by Eric Roseman
Inflate or die. That's the Federal Reserve's mantra since the sub-prime credit crisis first hit the investment scene last August.
Since then, this crisis has taken a destructive path and pummeled global equity and bond markets along the way. Global banks have also lost a combined US$1.6 trillion worth of stock market capitalization since last August. That makes this past year the worst year-over-year loss in history.
Before it's all over, Americans, Sovereign Wealth Funds (SWFs) and other investors will pay an astronomical price to rescue the battered U.S. financial system.
The Death of a 24-Year-Old Bull Market
The bull market for financial services stocks first began in 1982. And this bull market hit a crushing dead-end in August 2007. It will be years before this sector fully recovers.
Let's start with banks. Right now, large and small banks are desperate to recapitalize their smashed-out balance sheets. They continue to dilute shareholder equity through massive rights offerings and new issues. Dividends have been sliced and diced.
Since last August, banks have written off or lost a cumulative US$476 billion during the worst credit crisis in a generation.
The Last Nail in the Coffin for Financials
We're Postponing, NOT Avoiding Systemic Risk
Over the last 12 months, the Federal Reserve and the U.S. Treasury have dreamed up and orchestrated spectacular bailouts to preserve the financial system and avoid systemic risk.
But what are they really achieving? Long-term the consequences of the Fed's actions will be horrendous. In the not-too-distant future, you'll see existing and future generations of Americans paying dearly for our leaders rescuing one financial institution after another.
There is no "avoiding" systemic risk. The final consequence of Morale Hazard is a larger, more threatening financial panic down the road.
When the government bails out institutions and nationalizes failed enterprises, they only increase long-term inflation. For starters, they have to pay for those bailouts. So the government ultimately turns to taxpayers to fund the expansion of credit. By interfering with capitalism's natural progression, the government delays its own financial reckoning.
In my opinion, an insolvent institution must be allowed to fail.
Morale hazard has played a major role on Wall Street and at the Bernanke Fed since March. Investors and analysts have seriously questioned the Fed's unorthodox role as lender of last resort.
What business does the central bank have to collateralize a failed institution's almost worthless debt with Treasury securities? That's what the Fed did with Bear Stearns Cos. in March. The Fed did the same thing for other troubled but unnamed investment banks and banks over the same period.
Is Morale Hazard Justified?
Is a bailout justified if that institution mismanaged its business model? More importantly, should the government rescue a financial firm in the interest of deterring systemic risk?
It's true that the Bear Stearns bailout deflected a major financial panic. But what really happened there? Contrary to most financial news reports in March, several large hedge funds were in the process of liquidating their accounts at Bear Stearns (NYSE:BSC) (Bear Stearns was a leading prime broker for hedge funds).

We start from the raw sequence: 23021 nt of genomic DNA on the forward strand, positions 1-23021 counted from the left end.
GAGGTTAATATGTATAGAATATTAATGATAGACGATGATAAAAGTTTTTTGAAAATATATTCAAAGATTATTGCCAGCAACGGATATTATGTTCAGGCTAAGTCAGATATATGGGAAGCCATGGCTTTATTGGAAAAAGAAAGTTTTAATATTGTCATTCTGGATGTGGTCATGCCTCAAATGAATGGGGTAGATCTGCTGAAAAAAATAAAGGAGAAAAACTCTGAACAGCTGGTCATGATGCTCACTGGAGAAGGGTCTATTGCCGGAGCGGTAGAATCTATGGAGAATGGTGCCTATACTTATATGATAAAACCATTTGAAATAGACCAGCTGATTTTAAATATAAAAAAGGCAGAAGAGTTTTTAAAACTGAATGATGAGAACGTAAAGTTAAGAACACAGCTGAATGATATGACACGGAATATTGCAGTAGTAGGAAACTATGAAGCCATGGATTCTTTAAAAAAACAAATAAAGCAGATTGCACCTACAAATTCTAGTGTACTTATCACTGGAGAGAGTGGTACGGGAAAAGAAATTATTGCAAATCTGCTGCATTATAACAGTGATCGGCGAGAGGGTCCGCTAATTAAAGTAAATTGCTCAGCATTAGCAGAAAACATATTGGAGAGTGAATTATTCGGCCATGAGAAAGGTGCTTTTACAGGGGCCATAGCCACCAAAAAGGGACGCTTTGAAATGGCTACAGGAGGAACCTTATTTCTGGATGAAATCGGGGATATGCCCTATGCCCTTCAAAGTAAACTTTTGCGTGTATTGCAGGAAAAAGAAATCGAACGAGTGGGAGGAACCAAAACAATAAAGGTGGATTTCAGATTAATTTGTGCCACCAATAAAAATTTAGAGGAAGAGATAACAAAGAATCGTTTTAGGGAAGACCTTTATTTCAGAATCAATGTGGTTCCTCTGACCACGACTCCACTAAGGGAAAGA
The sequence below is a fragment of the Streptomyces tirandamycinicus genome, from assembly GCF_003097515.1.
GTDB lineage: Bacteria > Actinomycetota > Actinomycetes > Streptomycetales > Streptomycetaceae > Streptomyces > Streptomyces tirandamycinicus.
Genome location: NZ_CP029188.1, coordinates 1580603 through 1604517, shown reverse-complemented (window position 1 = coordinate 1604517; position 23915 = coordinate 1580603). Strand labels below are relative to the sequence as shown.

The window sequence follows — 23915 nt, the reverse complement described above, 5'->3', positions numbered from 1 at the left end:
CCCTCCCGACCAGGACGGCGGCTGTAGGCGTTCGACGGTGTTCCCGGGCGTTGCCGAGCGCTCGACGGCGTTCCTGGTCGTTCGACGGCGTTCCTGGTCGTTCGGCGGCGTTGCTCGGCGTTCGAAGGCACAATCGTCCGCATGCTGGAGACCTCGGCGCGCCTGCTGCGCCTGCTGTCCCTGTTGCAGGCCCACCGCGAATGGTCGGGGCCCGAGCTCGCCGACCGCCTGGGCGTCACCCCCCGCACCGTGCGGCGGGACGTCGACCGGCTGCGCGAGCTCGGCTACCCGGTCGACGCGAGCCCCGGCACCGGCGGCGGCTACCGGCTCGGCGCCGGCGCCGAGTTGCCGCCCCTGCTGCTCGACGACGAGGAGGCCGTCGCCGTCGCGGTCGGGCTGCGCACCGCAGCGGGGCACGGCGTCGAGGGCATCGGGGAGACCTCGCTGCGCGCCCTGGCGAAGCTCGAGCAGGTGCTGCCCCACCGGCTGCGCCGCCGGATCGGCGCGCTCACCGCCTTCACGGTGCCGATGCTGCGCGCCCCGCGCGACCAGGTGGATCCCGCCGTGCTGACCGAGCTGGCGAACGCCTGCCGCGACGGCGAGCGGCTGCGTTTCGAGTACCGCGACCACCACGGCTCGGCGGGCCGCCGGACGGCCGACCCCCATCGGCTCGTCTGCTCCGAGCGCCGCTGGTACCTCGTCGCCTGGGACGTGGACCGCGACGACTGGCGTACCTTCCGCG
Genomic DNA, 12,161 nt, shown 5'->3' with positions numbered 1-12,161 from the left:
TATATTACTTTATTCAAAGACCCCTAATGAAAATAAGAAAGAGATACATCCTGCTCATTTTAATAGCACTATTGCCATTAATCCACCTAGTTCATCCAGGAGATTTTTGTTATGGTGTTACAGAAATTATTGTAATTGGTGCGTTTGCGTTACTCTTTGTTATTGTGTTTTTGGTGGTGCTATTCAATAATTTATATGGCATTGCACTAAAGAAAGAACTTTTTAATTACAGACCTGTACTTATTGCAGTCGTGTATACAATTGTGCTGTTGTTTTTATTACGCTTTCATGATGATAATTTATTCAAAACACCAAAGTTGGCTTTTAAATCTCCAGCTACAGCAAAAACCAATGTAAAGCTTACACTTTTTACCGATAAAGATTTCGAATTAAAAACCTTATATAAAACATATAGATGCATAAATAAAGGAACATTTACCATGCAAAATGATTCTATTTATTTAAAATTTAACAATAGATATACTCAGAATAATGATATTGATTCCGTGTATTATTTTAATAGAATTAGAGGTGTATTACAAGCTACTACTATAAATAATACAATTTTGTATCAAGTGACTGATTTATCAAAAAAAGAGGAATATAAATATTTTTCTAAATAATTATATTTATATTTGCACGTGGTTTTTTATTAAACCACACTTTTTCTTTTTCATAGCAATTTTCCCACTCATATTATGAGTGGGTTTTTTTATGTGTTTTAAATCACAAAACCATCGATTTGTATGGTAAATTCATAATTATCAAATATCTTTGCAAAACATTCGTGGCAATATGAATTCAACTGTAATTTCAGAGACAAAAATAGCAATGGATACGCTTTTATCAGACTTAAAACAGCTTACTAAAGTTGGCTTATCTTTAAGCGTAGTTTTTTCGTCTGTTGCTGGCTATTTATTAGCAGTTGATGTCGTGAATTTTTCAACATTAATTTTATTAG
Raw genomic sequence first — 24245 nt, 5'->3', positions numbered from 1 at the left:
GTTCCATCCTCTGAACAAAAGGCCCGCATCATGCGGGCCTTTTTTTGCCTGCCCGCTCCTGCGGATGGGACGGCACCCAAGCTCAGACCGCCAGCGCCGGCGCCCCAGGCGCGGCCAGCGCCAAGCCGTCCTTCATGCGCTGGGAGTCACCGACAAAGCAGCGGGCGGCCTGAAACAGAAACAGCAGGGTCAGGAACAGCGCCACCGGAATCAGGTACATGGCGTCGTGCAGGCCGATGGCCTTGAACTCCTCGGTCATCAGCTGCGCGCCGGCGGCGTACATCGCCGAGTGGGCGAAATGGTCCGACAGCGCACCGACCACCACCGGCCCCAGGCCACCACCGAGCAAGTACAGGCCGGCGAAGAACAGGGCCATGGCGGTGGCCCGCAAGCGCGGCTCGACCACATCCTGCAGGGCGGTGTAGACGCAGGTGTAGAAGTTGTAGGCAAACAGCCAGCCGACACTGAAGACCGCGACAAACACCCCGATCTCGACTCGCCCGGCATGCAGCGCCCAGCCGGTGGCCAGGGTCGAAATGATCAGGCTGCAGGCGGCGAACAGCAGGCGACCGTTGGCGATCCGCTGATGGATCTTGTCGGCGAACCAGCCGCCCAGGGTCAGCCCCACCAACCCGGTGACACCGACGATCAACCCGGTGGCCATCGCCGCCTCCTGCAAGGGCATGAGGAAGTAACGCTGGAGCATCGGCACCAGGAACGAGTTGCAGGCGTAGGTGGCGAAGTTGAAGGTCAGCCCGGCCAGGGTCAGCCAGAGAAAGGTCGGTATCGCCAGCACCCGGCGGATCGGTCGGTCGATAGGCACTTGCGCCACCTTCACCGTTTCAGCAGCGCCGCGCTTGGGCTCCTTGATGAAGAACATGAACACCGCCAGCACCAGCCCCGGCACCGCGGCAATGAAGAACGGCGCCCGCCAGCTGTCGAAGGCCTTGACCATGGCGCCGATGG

One of the largest hedge funds in the world actually sparked a run by other hedge funds to get out of Bear Stearns. The entire gamut of players scrambled to get their assets out before it was too late. There's no doubt a major global financial panic would have ensued on March 17 without some sort of rescue.
In July, the government officially assured investors that Uncle Sam would guarantee GSEs or Government Sponsored Enterprises, Fannie Mae (FNM) and Freddie Mac (FRE). Prior to Secretary Treasury Paulson's assurances in mid-July, markets were reeling at the prospects of a Fannie and Freddie collapse.
Again, a failure of both mortgage giants would have caused sheer panic in global markets because of the significant role they play in mortgage financing, debt issuance, and liquidity to banks. So some will argue it was a good short-term solution...but at what cost?
The Piper Will Come Calling - Eventually
Bailouts and Morale Hazard have been highly subjective topics among investors and policymakers since March.
In the end, the United States will have to finance these and future financial bailouts with enormous amounts of credit, mostly from taxpayers. It's inevitable that all this credit will eventually drain on the economy, American capital markets, and ultimately the dollar.
The United States is already losing its financial supremacy to London, Frankfurt, Hong Kong, Singapore, and Dubai this decade.
Capital flows to safe, tax-efficient shores. We're likely to see new regulations in the U.S. as a consequence of the sub-prime mortgage debacle and other banking oversights. As a result, the United States will increasingly lose more market share to other international financial capitals.
Eventually, other financial systems will also feel strained by America's slow but progressive financial dilution.
The United States still plays a vital role in global finance. So it would be naïve to think Dubai or Singapore won't be affected by another major U.S. financial crisis in the future. That's why I continue to buy gold. All governments are tied in one form or another to each other as global trade and capital flows have grown increasingly inter-connected. There's no safe-haven overseas ahead of the next major crisis.
The dollar and other mismanaged currencies are just a bunch of drinks shaken and stirred by a warped bartender. Fiat paper is a poor store of absolute value compared to gold and other tangible assets like oil and gas.
Hedge your future with gold and other hard assets - paper money won't protect your purchasing power from the upcoming inflationary storm in the United States and eventually, everywhere else.